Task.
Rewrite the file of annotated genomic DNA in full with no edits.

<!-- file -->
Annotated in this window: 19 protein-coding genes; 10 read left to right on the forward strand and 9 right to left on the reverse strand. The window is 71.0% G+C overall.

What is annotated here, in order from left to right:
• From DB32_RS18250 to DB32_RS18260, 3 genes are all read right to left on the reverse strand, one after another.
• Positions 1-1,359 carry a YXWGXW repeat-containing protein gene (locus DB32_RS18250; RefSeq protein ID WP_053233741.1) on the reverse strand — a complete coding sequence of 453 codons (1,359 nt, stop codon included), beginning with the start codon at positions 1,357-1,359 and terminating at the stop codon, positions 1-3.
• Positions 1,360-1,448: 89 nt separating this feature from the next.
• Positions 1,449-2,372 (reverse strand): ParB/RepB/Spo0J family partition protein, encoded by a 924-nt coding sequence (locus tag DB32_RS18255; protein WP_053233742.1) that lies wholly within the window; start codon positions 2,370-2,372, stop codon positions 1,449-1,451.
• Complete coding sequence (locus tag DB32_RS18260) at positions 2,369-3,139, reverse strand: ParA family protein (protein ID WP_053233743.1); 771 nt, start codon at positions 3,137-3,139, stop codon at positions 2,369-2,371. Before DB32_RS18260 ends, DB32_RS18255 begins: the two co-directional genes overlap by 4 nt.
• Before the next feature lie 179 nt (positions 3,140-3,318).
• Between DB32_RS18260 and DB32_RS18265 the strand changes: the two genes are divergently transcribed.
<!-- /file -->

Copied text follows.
Annotated in this window: 19 protein-coding genes; 10 read left to right on the forward strand and 9 right to left on the reverse strand. The window is 71.0% G+C overall.

What is annotated here, in order from left to right:
• From DB32_RS18250 to DB32_RS18260, 3 genes are all read right to left on the reverse strand, one after another.
• Positions 1-1,359 carry a YXWGXW repeat-containing protein gene (locus DB32_RS18250; RefSeq protein ID WP_053233741.1) on the reverse strand — a complete coding sequence of 453 codons (1,359 nt, stop codon included), beginning with the start codon at positions 1,357-1,359 and terminating at the stop codon, positions 1-3.
• Positions 1,360-1,448: 89 nt separating this feature from the next.
• Positions 1,449-2,372 (reverse strand): ParB/RepB/Spo0J family partition protein, encoded by a 924-nt coding sequence (locus tag DB32_RS18255; protein WP_053233742.1) that lies wholly within the window; start codon positions 2,370-2,372, stop codon positions 1,449-1,451.
• Complete coding sequence (locus tag DB32_RS18260) at positions 2,369-3,139, reverse strand: ParA family protein (protein ID WP_053233743.1); 771 nt, start codon at positions 3,137-3,139, stop codon at positions 2,369-2,371. Before DB32_RS18260 ends, DB32_RS18255 begins: the two co-directional genes overlap by 4 nt.
• Before the next feature lie 179 nt (positions 3,140-3,318).
• Between DB32_RS18260 and DB32_RS18265 the strand changes: the two genes are divergently transcribed.